FBI agent suggests DC Solar operations ‘Ponzi Scheme’

| February 27, 2019 | 0 Comments

Statement from FBI says company spent $19 million on private jet service and $4 million in vehicle purchases

A Federal Bureau of Investigation agent’s testimony in court papers has called the way DC Solar was run “is evidence of a Ponzi type investment fraud scheme.”

Agent Christopher Phillips’s declaration was one of multiple documents recently filed in connection with the Chapter 11 bankruptcy and reorganization filing by agents for Martinez residents Jeff and Paulette Carpoff.

The Carpoffs have sought to restructure their business interests after their Martinez home and their company’s Benicia headquarters were subjects of an FBI raid last December.

Phillips’s declaration did not mention the Carpoffs by name, and described the businesses only as Company S and Company D, but said the companies operated as one company and were run jointly by a husband and wife and are headquartered at 4901 Park Road, Benicia, the home address of DC Solar Solutions and DC Solar Distribution.

The agent also described the company as one that builds mobile solar generators (MSGs),) combining solar panels which were placed along with other features on wheeled trailers.

Phillips wrote that the husband sought investors, assuring them of tax credits of up to 30 percent of the total investment and the ability to deduct depreciation of the generators during a five-year period.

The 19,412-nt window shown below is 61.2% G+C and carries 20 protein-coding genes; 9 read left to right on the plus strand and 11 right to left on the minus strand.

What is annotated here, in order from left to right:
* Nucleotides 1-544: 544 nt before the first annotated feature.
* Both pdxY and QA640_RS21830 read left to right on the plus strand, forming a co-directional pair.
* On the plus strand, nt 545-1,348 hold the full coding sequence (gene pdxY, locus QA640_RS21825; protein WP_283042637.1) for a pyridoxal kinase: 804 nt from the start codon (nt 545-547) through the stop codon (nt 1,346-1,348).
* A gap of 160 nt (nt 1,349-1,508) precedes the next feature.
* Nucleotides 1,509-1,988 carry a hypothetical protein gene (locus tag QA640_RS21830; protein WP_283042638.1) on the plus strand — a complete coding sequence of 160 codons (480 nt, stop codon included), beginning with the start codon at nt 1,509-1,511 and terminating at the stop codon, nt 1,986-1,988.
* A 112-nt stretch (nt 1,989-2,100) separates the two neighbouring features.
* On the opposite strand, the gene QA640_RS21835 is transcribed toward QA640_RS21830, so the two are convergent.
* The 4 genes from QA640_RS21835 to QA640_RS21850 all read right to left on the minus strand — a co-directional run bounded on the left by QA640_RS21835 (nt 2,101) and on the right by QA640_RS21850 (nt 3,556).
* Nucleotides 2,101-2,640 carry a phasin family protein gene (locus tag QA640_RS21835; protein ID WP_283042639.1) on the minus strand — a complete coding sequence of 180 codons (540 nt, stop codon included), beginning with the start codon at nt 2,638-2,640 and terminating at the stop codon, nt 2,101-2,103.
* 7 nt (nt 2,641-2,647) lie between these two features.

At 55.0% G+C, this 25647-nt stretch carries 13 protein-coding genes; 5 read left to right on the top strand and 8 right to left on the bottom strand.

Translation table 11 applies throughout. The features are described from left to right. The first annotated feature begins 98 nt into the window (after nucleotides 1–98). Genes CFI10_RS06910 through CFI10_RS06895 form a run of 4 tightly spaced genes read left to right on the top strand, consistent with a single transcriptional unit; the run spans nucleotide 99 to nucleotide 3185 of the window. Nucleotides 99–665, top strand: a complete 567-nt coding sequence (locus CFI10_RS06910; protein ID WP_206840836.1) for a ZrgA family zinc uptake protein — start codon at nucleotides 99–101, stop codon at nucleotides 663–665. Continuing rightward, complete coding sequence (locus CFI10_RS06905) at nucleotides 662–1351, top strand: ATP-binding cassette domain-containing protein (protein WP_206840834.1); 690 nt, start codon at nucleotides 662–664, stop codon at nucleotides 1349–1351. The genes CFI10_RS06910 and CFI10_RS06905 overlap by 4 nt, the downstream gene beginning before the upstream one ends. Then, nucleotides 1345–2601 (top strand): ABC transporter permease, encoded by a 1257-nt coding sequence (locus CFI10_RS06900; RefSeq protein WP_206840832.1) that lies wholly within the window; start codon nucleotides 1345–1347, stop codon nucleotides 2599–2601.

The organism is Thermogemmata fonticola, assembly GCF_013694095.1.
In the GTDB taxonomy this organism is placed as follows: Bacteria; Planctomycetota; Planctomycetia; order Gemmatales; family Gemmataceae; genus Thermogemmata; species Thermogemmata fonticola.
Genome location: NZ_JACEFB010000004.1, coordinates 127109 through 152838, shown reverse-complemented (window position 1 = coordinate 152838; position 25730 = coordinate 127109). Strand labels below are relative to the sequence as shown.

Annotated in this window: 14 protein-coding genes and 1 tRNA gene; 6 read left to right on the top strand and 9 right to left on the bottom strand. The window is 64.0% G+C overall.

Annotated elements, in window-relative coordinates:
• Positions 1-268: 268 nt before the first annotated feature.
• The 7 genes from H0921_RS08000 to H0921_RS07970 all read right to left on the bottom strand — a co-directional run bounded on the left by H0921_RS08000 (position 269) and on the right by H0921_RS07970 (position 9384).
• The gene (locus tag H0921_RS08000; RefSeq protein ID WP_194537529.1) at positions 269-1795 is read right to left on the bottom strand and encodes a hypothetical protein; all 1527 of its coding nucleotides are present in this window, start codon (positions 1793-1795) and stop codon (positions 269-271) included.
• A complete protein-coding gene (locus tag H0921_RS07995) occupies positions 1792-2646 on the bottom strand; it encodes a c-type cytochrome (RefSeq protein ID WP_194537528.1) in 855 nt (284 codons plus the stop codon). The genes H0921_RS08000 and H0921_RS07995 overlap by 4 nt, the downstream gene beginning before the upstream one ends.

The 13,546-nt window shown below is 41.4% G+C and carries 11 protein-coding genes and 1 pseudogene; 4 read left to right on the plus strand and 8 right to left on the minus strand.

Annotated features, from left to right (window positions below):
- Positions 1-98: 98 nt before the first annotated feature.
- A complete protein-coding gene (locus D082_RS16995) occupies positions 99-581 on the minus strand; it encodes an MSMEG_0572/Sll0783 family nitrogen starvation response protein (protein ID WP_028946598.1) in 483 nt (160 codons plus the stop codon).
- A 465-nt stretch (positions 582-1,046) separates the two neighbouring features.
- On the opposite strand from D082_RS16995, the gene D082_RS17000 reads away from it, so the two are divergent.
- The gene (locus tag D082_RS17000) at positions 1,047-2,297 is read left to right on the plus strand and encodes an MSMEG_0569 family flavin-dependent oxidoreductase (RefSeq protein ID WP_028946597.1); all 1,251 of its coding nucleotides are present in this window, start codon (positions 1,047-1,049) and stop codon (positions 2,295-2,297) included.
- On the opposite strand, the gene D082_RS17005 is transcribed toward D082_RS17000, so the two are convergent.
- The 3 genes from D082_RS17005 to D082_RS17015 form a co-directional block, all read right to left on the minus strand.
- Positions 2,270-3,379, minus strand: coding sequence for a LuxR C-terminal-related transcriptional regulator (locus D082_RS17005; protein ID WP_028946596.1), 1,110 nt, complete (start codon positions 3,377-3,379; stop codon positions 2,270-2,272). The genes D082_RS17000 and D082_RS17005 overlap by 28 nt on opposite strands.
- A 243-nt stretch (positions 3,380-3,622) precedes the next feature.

To enhance the tax benefits further, the company sold its MSGs to limited liability companies created specifically for such transactions, with the investment funds managed by a company called SM and SMS Inc. with ties to the Benicia-based company.

He said investors purchased MSGs from “Company S” for $150,000, paying 30 percent of the cost in cash and the rest of the cost financed by Company S, to be paid back through leasing the MSGs to third parties. The $45,000 cash payment represented the maximum amount of tax credit the invested were able to claim per unit, he wrote.

As part of the deals, he wrote, investors deposited the funds by wire transfer into bank accounts created the investment funds, and the two owners and their adult children were signatories for many of the bank accounts.

Collectively, investors deposited by interstate wire transfer about $675,649,000 into the company’s bank accounts set up for the funds. But the total of investor money through transactions as well as money from financial institutions provided to the company was $810,738,000.

The solar generator units were marketed as a good investment because investors could receive substantial tax benefits, including the 30 percent of the $150,000 transaction per generator as tax credit for alternative energy, and by deducting depreciation for five years.

In addition, there were promises of a small revenue stream through leases with third parties. Investments were owned 99 percent by investors with 1 percent owned by the fund manager affiliated with the company.

After five years, ownership structure flipped, with the manager owning 95 percent of the fund and investors owning 5 percent. But investors could sell their ownership, which they found appealing because after five years, they wouldn’t get further tax benefits.

Phillips called the purported lease revenue from third parties “was a critical component of the transaction, because the investment funds provided no money other than that initially contributed by the investors that covered only approximately 30 percent of the transaction.”

Banks and other entities were told that one telecommunication company had leases for hundreds of the solar generator units.

But Phillips said that evidence developed in the investigation showed that more than 90 percent of the money Company D claimed as lease revenue and which it used to pay investment funds was the result of transferred from its sister Company S.